Please find it in your hearts to help, help us stop this slaughter!
Thank you.
~Patricia 🐺

Northwest wildlife managers say they use lethal control, in part, to increase people’s willingness to tolerate wolves.

We here at Protect The Wolves™ would have to ask a prudent individual how they see this Wildlife Managers Statement. What sort of Individual would think that slaughtering leads to a willingness to tolerate? Sure if your an Old West Mentality Rancher that is too lazy to properly teach his herd predator awareness.

Sounds alot like CDFW where we reported a dead carcass in October to their only so-called Wolf Biologist that answered over a month later that he was unaware. People like him that refuse to accept the truth, then act on it, truly have no business managing the Publics resources!

Northwest wildlife managers say they use lethal control, in part, to increase people’s willingness to tolerate wolves.

Above Statement sounds more like they are only interested in perpetuating the “Old West Mentality” that was kill everything. Along with their recent actions of refusing to allow or invite public comment on issues like their new lethal protocol both in Washington as well as Oregon. Clearly their new slaughter protocol was put in place for special interest elected officials such as Dashiell or Kretz in Wa. Kretz who has been seen outright publicly issuing indirect DEATH Threats against Dr. Robert Wielgus.

WDFW is now blaming lower Ungulate Populations on predators, what a sad joke that they are pushing this off on Predators! Perhaps they should consider shutting off hunting seasons for everything.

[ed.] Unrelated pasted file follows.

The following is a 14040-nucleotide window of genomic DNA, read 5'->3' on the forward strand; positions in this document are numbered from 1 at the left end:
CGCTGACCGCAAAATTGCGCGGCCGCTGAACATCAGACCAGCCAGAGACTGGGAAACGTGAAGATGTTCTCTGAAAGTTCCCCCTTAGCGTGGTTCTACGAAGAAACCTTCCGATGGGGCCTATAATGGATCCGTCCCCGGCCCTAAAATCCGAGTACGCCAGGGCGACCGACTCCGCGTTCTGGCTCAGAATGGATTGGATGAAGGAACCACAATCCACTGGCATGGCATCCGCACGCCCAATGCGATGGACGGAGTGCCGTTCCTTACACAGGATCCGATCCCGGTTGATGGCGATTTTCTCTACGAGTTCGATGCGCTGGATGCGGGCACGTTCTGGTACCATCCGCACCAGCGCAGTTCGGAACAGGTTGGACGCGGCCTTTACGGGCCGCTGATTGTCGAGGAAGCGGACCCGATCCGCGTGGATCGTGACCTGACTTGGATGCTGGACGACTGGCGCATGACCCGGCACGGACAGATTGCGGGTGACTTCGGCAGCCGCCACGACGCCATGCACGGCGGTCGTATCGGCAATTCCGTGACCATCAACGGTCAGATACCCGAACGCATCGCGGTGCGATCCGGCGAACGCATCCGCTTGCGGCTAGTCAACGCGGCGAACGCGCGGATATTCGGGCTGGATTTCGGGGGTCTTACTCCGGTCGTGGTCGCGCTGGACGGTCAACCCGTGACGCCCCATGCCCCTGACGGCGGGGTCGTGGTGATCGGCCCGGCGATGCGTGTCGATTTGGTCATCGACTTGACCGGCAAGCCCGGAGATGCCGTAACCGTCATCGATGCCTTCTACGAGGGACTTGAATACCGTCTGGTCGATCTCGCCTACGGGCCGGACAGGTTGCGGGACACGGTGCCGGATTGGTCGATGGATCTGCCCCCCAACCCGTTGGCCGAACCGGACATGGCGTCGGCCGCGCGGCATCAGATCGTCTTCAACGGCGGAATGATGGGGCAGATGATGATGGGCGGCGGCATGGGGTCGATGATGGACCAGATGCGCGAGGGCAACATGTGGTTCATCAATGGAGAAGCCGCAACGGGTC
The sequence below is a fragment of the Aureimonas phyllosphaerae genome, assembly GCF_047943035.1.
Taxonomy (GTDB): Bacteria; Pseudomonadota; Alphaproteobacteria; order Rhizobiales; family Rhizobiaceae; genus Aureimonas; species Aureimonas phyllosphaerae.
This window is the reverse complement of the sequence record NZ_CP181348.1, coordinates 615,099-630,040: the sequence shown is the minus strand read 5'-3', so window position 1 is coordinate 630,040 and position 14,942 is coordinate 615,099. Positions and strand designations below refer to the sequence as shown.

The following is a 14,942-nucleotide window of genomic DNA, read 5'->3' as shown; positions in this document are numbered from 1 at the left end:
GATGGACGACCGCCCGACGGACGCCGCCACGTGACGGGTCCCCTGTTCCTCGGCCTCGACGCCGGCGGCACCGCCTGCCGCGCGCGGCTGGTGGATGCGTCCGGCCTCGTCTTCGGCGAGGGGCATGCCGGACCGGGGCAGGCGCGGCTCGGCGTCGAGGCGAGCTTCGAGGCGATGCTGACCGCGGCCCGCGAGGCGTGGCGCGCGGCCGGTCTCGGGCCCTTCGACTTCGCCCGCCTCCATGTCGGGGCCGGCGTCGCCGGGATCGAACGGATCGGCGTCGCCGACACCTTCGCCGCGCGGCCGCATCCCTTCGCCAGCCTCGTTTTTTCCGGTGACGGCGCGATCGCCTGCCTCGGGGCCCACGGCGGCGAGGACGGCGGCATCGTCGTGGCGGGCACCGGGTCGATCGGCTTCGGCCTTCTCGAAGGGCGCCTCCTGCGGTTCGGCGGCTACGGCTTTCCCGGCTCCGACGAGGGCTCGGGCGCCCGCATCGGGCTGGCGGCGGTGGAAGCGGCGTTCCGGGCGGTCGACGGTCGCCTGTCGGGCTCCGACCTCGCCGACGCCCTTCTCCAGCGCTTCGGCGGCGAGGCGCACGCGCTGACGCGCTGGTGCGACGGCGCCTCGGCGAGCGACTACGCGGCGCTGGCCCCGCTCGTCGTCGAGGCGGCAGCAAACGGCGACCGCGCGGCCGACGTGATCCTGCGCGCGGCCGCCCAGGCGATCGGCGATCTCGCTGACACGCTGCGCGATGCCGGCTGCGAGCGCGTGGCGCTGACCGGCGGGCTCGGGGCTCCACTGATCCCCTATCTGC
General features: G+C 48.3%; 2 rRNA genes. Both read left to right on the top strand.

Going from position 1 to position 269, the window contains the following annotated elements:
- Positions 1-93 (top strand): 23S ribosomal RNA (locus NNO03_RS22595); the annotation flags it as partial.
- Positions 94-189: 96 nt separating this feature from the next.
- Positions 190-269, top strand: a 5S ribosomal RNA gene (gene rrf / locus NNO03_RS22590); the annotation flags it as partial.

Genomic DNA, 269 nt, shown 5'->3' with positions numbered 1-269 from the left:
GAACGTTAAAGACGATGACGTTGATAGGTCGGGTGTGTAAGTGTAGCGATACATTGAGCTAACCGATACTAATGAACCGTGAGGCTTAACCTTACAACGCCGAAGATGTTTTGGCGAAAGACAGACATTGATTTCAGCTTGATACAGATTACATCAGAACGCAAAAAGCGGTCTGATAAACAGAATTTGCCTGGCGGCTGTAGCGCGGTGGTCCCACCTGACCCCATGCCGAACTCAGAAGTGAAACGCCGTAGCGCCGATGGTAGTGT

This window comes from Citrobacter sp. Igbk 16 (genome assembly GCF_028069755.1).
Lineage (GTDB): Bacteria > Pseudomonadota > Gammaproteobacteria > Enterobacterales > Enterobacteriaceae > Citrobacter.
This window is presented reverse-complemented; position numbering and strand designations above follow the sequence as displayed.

Managing wolves in the West is as much about politics, economics and emotion as it is about science.

“Sometimes you view it as being between a rock and a hard place, or being yelled at from both sides,” said Derek Broman, carnivore and furbearer coordinator for Oregon Fish and Wildlife. “I like to say it’s balance.”

To balance the costs of killing wolves, ecological needs and the concerns of ranchers and wolf advocates, it’s the policy of both Oregon and Washington to kill wolves incrementally — starting with one or two at a time. But in making that compromise between preserving wolves and preventing livestock damage, they’ve taken a course of action that scientific evidence suggests could achieve neither.

Policies and practices in both states go against a growing body of research casting doubt on the overall effectiveness of killing predators.

Neither state follows recent recommendations from top researchers that their efforts to control predators be conducted as well-designed scientific studies. And neither follows the primary recommendation from the research most often used as evidence, which found killing most or all of a pack is the most effective form of “lethal control” to reduce ranchers’ damages.

Instead, some scientists and advocates say, Oregon and Washington are risking harm to the Northwest’s wolf population without ever reducing predation on cattle and sheep.

“Oregon and Washington may be playing with fire in their incremental control approach,” said professor Adrian Treves, who founded the Carnivore Coexistence Lab at the University of Wisconsin. “Not only is there very little evidence for the effectiveness of lethal methods, but there are more studies that find counterproductive effects of lethal control, namely that you get higher livestock losses afterward.”

Northwest wildlife managers say they use lethal control, in part, to increase people’s willingness to tolerate wolves. Treves said there’s little data to support that it’s actually helping shape public opinion to accept wolf reintroduction. In fact, Treves has published research suggesting otherwise: that government-sanctioned killing of wolves may actually embolden individuals to illegally do the same.

Source: Is the Northwest’s approach to wolves destined to fail?